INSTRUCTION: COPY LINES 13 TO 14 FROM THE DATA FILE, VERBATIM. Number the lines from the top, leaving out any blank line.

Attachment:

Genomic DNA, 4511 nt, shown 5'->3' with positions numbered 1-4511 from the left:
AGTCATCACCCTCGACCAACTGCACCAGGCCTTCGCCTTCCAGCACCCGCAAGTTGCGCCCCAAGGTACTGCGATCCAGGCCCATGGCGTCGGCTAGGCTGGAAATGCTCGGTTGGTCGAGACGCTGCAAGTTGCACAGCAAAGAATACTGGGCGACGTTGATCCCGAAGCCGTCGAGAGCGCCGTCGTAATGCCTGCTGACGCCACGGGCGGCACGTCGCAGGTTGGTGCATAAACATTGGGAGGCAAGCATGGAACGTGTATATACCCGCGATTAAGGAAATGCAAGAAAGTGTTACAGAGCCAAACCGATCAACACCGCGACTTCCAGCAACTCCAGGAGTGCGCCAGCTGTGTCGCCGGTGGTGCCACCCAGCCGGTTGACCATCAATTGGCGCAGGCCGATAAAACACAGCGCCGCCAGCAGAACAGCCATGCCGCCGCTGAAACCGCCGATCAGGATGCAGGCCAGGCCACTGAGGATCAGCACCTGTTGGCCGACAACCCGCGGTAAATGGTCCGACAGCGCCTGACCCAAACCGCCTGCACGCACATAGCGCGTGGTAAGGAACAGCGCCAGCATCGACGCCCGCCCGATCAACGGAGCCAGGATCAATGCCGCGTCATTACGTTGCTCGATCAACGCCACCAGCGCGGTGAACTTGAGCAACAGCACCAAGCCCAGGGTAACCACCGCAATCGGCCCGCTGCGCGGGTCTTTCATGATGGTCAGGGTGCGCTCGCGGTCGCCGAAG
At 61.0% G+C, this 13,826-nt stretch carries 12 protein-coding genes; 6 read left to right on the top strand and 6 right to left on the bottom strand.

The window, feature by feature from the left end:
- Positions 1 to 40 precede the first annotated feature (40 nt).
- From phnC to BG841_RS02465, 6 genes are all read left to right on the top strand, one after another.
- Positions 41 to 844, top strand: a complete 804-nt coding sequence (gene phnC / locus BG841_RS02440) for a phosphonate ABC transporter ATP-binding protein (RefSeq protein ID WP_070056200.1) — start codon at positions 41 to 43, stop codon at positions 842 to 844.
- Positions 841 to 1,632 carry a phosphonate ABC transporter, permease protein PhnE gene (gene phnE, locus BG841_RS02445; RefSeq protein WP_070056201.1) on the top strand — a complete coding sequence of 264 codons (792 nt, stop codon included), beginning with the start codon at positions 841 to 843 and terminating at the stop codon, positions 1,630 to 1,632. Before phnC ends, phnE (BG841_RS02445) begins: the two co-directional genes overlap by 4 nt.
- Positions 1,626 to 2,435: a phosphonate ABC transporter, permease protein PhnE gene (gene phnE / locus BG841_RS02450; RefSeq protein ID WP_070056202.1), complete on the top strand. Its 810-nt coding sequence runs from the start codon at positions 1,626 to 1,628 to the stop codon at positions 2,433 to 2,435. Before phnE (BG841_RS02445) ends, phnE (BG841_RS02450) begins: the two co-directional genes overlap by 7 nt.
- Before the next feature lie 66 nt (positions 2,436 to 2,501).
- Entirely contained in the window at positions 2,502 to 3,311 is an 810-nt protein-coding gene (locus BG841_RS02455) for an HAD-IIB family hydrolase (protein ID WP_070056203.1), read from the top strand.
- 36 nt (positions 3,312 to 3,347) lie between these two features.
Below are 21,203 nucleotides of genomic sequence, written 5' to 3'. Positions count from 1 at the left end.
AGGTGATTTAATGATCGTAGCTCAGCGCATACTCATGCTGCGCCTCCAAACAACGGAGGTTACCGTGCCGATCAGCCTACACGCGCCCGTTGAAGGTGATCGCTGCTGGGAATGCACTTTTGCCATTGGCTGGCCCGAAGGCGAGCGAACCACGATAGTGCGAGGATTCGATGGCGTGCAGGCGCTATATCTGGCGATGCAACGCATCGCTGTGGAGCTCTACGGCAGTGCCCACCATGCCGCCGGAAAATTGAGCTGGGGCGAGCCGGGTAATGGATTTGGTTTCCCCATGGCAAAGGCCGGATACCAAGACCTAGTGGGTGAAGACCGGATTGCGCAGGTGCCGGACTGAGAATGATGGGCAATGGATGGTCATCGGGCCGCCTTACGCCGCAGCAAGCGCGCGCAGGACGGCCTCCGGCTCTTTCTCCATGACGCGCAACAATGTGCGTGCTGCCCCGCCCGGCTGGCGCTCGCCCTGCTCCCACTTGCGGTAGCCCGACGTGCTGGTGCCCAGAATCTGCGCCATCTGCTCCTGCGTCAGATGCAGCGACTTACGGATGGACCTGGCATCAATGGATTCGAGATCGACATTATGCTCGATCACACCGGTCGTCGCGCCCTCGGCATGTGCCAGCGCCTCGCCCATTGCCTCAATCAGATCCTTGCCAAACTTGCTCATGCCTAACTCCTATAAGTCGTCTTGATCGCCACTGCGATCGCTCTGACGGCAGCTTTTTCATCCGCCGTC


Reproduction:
Below are 21,203 nucleotides of genomic sequence, written 5' to 3'. Positions count from 1 at the left end.
AGGTGATTTAATGATCGTAGCTCAGCGCATACTCATGCTGCGCCTCCAAACAACGGAGGTTACCGTGCCGATCAGCCTACACGCGCCCGTTGAAGGTGATCGCTGCTGGGAATGCACTTTTGCCATTGGCTGGCCCGAAGGCGAGCGAACCACGATAGTGCGAGGATTCGATGGCGTGCAGGCGCTATATCTGGCGATGCAACGCATCGCTGTGGAGCTCTACGGCAGTGCCCACCATGCCGCCGGAAAATTGAGCTGGGGCGAGCCGGGTAATGGATTTGGTTTCCCCATGGCAAAGGCCGGATACCAAGACCTAGTGGGTGAAGACCGGATTGCGCAGGTGCCGGACTGAGAATGATGGGCAATGGATGGTCATCGGGCCGCCTTACGCCGCAGCAAGCGCGCGCAGGACGGCCTCCGGCTCTTTCTCCATGACGCGCAACAATGTGCGTGCTGCCCCGCCCGGCTGGCGCTCGCCCTGCTCCCACTTGCGGTAGCCCGACGTGCTGGTGCCCAGAATCTGCGCCATCTGCTCCTGCGTCAGATGCAGCGACTTACGGATGGACCTGGCATCAATGGATTCGAGATCGACATTATGCTCGATCACACCGGTCGTCGCGCCCTCGGCATGTGCCAGCGCCTCGCCCATTGCCTCAATCAGATCCTTGCCAAACTTGCTCATGCCTAACTCCTATAAGTCGTCTTGATCGCCACTGCGATCGCTCTGACGGCAGCTTTTTCATCCGCCGTC